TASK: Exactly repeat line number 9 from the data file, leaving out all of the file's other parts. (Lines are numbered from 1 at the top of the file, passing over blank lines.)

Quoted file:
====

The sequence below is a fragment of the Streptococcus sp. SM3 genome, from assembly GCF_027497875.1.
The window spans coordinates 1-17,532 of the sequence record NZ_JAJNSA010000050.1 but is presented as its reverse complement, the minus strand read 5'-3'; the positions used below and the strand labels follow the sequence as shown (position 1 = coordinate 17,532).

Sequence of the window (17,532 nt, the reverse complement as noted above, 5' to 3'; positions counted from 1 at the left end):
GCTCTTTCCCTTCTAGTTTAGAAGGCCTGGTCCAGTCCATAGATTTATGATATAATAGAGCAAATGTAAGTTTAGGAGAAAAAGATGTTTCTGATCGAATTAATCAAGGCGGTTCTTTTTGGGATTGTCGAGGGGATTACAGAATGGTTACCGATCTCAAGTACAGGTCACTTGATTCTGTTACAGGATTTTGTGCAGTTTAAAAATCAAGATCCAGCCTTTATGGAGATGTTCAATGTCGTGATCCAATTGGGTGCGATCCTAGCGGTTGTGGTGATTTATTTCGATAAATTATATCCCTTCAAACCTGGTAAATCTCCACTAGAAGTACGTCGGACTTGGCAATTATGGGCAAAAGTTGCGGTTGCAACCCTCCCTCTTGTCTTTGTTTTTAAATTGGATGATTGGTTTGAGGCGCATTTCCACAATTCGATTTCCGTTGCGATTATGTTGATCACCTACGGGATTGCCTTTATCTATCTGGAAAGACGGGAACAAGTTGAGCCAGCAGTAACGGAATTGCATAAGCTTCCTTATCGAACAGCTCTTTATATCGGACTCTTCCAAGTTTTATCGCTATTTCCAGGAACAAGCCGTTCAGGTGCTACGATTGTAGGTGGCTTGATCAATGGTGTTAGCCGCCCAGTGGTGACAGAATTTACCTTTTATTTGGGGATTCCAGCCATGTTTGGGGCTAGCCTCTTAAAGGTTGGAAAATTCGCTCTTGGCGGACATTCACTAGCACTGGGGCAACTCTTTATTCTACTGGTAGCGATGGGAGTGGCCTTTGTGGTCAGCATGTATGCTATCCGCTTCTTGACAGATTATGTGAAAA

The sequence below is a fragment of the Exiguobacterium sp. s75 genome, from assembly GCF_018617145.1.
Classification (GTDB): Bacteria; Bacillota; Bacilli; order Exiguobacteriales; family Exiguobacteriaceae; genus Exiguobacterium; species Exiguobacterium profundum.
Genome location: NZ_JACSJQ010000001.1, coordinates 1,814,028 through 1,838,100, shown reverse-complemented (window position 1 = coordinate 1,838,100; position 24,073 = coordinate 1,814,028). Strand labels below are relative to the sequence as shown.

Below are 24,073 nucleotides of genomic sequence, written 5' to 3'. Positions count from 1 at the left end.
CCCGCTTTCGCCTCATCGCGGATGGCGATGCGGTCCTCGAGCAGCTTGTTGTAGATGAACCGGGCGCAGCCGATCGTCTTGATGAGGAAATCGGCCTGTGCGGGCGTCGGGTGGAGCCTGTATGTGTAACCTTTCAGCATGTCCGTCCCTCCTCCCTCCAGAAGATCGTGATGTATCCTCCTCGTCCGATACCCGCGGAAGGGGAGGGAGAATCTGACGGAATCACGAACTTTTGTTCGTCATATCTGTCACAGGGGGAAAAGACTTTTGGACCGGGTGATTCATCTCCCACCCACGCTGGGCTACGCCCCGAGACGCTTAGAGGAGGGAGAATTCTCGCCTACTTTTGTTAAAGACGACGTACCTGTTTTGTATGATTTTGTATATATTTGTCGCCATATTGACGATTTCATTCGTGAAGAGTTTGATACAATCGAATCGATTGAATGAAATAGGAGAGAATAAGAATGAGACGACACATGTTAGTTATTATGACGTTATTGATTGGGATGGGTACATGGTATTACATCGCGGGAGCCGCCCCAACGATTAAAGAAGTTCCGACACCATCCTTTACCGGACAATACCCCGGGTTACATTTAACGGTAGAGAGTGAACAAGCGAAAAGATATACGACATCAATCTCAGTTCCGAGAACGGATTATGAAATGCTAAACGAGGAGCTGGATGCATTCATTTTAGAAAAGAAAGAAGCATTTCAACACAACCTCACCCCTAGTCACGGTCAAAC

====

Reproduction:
CCCGCTTTCGCCTCATCGCGGATGGCGATGCGGTCCTCGAGCAGCTTGTTGTAGATGAACCGGGCGCAGCCGATCGTCTTGATGAGGAAATCGGCCTGTGCGGGCGTCGGGTGGAGCCTGTATGTGTAACCTTTCAGCATGTCCGTCCCTCCTCCCTCCAGAAGATCGTGATGTATCCTCCTCGTCCGATACCCGCGGAAGGGGAGGGAGAATCTGACGGAATCACGAACTTTTGTTCGTCATATCTGTCACAGGGGGAAAAGACTTTTGGACCGGGTGATTCATCTCCCACCCACGCTGGGCTACGCCCCGAGACGCTTAGAGGAGGGAGAATTCTCGCCTACTTTTGTTAAAGACGACGTACCTGTTTTGTATGATTTTGTATATATTTGTCGCCATATTGACGATTTCATTCGTGAAGAGTTTGATACAATCGAATCGATTGAATGAAATAGGAGAGAATAAGAATGAGACGACACATGTTAGTTATTATGACGTTATTGATTGGGATGGGTACATGGTATTACATCGCGGGAGCCGCCCCAACGATTAAAGAAGTTCCGACACCATCCTTTACCGGACAATACCCCGGGTTACATTTAACGGTAGAGAGTGAACAAGCGAAAAGATATACGACATCAATCTCAGTTCCGAGAACGGATTATGAAATGCTAAACGAGGAGCTGGATGCATTCATTTTAGAAAAGAAAGAAGCATTTCAACACAACCTCACCCCTAGTCACGGTCAAAC